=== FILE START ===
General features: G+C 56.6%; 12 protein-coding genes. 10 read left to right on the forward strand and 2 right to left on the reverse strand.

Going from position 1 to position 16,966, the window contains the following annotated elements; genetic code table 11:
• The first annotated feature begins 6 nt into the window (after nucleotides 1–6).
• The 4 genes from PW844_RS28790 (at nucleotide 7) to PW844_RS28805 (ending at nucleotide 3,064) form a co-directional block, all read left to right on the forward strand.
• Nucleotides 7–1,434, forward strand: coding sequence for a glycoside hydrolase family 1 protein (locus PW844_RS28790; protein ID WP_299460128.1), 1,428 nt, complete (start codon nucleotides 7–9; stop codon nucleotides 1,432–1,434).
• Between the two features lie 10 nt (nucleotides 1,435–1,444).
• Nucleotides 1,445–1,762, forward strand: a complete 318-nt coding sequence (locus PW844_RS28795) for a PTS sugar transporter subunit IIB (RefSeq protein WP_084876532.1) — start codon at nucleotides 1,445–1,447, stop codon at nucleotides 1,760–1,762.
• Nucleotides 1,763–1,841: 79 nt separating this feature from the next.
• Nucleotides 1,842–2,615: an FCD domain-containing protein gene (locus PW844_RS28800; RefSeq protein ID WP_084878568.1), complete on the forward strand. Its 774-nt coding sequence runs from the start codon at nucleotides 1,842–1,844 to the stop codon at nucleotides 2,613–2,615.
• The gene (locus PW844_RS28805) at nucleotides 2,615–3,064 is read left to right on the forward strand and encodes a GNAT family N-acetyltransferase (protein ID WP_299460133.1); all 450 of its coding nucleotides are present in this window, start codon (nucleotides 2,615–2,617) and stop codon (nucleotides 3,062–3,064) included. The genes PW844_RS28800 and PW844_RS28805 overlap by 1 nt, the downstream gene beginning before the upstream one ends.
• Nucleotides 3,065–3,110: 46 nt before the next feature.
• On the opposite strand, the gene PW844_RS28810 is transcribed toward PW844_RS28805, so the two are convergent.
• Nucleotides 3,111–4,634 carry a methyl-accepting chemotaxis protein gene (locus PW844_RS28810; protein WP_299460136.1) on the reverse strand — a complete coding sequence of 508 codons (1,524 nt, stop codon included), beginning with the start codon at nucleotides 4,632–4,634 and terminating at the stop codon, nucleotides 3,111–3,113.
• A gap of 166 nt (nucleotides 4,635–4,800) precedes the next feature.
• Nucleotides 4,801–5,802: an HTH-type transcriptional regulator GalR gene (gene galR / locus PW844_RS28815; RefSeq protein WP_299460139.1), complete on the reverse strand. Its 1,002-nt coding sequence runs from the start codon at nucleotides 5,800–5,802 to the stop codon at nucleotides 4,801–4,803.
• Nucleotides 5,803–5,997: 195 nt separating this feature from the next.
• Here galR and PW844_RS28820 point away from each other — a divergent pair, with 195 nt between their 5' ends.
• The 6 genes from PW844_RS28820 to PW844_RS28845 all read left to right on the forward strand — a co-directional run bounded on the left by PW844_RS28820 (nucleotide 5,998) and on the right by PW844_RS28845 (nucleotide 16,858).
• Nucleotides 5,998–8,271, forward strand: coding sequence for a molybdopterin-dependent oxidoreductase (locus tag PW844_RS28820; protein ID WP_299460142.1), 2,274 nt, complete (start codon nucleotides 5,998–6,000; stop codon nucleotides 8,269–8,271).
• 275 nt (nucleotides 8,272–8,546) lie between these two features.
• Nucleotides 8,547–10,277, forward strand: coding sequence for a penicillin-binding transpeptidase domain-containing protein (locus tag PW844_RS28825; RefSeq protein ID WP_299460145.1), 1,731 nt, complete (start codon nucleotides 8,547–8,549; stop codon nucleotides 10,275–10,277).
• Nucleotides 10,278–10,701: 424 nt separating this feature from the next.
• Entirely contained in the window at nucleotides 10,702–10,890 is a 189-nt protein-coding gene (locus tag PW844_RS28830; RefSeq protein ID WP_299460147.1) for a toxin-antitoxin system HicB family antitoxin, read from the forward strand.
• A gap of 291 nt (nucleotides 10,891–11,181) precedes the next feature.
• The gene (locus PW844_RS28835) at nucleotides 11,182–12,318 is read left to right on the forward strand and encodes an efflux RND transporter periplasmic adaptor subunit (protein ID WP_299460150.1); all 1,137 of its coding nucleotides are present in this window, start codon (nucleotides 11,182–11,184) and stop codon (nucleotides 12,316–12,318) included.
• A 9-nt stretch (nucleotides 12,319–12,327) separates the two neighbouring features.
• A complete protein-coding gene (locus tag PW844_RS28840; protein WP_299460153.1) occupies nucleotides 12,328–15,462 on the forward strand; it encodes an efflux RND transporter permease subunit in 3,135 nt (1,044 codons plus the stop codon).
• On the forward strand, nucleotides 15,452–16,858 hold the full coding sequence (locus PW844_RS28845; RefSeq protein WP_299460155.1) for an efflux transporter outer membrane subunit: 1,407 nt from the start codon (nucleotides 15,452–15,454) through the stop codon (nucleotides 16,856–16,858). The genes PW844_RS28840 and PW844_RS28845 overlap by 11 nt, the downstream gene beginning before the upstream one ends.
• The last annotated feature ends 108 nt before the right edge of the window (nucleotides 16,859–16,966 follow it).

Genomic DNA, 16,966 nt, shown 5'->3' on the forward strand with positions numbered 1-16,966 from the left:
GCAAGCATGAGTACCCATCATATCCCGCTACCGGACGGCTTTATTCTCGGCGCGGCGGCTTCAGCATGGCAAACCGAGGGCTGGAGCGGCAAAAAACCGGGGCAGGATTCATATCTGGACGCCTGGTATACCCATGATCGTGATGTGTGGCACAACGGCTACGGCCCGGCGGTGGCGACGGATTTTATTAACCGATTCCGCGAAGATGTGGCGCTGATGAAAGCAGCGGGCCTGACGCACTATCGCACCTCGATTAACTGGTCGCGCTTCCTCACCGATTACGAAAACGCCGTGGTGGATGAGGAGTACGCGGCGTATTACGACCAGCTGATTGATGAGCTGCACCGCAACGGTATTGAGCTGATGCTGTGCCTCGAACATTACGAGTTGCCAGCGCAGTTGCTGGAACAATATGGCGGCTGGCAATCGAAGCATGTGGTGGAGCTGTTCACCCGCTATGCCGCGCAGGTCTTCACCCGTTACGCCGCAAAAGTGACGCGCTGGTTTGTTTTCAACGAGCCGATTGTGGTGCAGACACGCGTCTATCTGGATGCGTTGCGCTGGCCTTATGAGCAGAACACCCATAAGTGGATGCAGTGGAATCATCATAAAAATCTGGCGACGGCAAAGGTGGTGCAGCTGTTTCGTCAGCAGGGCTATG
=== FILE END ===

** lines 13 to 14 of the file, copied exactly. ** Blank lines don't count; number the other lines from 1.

• Nucleotides 3,111–4,634 carry a methyl-accepting chemotaxis protein gene (locus PW844_RS28810; protein WP_299460136.1) on the reverse strand — a complete coding sequence of 508 codons (1,524 nt, stop codon included), beginning with the start codon at nucleotides 4,632–4,634 and terminating at the stop codon, nucleotides 3,111–3,113.
• A gap of 166 nt (nucleotides 4,635–4,800) precedes the next feature.